However, it does not mean that these local and international companies are aspiring to expand in the country without challenges.
In 2014, Enyi General Business partnered with Accor Hotel Group to open the 330-key Pullman Addis Hotel. The initial plan of opening the hotel was in 2017, but the construction of the hotel is not completed yet.
“We have been challenged with access to finance,” said Kidus Mesfin, coordinator of the project on behalf of the owners. ” It took a whole lot of sweat to secure funds from international banks.”
As a result, the company was forced to postpone the opening of the hotel for additional two years.
In addition to accessing finance, developers find it difficult to acquire land for parking and other facilities like that of swimming pools and wellness centres.
This was a hurdle for ATG Joy too.
ATG Joy’s construction was delayed for three years from the initial plan because of land settlement issues related to plot demarcation, according to the owners of the Hotel.
However, these difficulties could not hold local businesses back from developing properties and searching for international brand hotels to partner with.
According to a mini-survey conducted by Fortune, there are about 4,000 standard rooms to be opened along the Africa Avenue in the next four to five years, including the 1,100 rooms of Ethiopian Airlines.
“Now the country has to stop for a while and start thinking of working on marketing,” asserts Kumneger Teketel, founder and managing director of Ozzie Business & Hospitality Group, currently consulting over 32 hotel projects of which 21 are international franchises.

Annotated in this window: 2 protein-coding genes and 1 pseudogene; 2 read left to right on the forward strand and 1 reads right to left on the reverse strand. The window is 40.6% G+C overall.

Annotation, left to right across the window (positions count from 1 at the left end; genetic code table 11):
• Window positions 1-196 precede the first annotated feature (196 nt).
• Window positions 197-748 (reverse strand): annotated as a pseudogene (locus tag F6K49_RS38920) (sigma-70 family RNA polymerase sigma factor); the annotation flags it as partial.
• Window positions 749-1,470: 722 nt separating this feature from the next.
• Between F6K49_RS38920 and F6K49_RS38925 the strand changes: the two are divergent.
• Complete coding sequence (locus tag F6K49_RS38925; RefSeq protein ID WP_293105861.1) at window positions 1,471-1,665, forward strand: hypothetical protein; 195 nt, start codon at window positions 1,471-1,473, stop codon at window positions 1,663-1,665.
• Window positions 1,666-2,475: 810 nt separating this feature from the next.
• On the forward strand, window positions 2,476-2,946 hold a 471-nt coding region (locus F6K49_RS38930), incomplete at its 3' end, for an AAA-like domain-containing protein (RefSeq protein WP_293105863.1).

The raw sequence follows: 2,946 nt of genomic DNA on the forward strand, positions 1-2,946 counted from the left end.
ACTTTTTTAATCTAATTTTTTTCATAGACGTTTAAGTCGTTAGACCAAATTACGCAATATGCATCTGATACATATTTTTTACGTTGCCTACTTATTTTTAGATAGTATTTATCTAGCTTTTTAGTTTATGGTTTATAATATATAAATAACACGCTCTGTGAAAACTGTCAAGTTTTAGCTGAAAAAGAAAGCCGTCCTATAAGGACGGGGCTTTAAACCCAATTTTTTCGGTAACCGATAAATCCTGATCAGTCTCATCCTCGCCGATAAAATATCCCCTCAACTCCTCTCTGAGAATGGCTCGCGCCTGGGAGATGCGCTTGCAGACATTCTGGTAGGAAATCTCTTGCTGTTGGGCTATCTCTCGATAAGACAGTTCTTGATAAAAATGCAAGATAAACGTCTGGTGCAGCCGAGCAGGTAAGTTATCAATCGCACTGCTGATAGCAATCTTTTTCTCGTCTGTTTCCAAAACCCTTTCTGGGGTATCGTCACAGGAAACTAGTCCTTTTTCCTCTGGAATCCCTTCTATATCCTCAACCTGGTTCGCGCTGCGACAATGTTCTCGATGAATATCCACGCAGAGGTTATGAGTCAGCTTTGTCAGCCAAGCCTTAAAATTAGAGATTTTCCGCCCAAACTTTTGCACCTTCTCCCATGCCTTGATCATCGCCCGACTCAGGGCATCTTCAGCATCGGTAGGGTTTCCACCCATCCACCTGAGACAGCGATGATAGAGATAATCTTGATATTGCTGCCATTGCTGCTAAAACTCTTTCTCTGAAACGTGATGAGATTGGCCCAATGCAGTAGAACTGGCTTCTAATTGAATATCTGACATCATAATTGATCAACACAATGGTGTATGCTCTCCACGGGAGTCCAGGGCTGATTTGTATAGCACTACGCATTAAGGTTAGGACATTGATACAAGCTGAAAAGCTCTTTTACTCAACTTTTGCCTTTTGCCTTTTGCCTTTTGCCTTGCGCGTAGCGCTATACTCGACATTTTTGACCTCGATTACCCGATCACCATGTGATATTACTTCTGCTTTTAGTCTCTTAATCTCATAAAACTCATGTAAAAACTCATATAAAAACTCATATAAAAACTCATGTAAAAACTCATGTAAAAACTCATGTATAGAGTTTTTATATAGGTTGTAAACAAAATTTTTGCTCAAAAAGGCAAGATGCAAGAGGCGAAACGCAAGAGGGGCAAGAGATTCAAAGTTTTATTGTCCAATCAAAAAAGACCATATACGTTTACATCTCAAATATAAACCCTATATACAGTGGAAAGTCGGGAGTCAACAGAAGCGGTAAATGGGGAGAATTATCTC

So far, his company has brought Radisson Blu, Mövenpick Hotels & Resorts, Golden Tulip Adama, BON Hotel Addis Abeba, Royal Tulip, Dusit Thani, Radisson Blu Bishoftu and Park Inn by Radisson Addis Abeba.
He believes the nation has to work on attracting more business and conference travellers before the market saturates.
But, market saturation does not worry Carlson Rezidor.
“We don’t concentrate only on international travellers,” said Kuhn. “We also aim at exploiting the local hospitality market in the country which is not well tapped.”
Yonas Moges, the managing partner of Calibra, shares Kuhn’s view.
“According to the assessment we made, the demand and supply could be met after five to seven years,” said Yonas.
Currently, Addis has 164 hotels with a star-rating standard having a total of 8,000 rooms including the operational international brand hotels.
“If we could manage to go forward in line with our plan, the demand and supply would breakeven shortly,” Yohannes Tilahun, CEO of the Ethiopian Tourism Organisation (ETO) told Fortune.
For the current fiscal year, the country plans to draw in 1.2 million tourists.
ETO’s current activity, making up almost 80pc, is focused on developing destinations to attract more travellers to the country, according to Yohannes.
To realise this, both Yonas and Kumneger believe that the government has to work a lot on marketing along with destination development.
“If necessary the ETO has to outsource the marketing part to international companies for more tourists,” said Yonas.
In developing destinations, the ETO is also seeking regional towns’ participation in the process. In line with this move, local business owners are also partnering with international hotel management companies to operate international brand hotels in regional states.
The deal for opening five international hotels was signed by Radisson Blu Bishoftu Hilton Hawassa Resort & Spa, Wyndham Garden Langano, Golden Tulip Adama and Hilton as well as Wyndham Bahir Dar.
Both Calibra and Ozzie, prominent consultancy firms in the industry, are working to bring more international brand hotels to Addis as well as to regional towns. Calibra alone has eight more hotel projects in the pipeline to be opened in the regional cities.
To keep up with these developments, the government has to work on establishing a new organ named National Convention Bureau, which will be tasked with promoting the country globally to increase the number of visitors arriving at the country, according to Kumneger.
“If not, the supply will exceed the demand,” concluded Kumneger.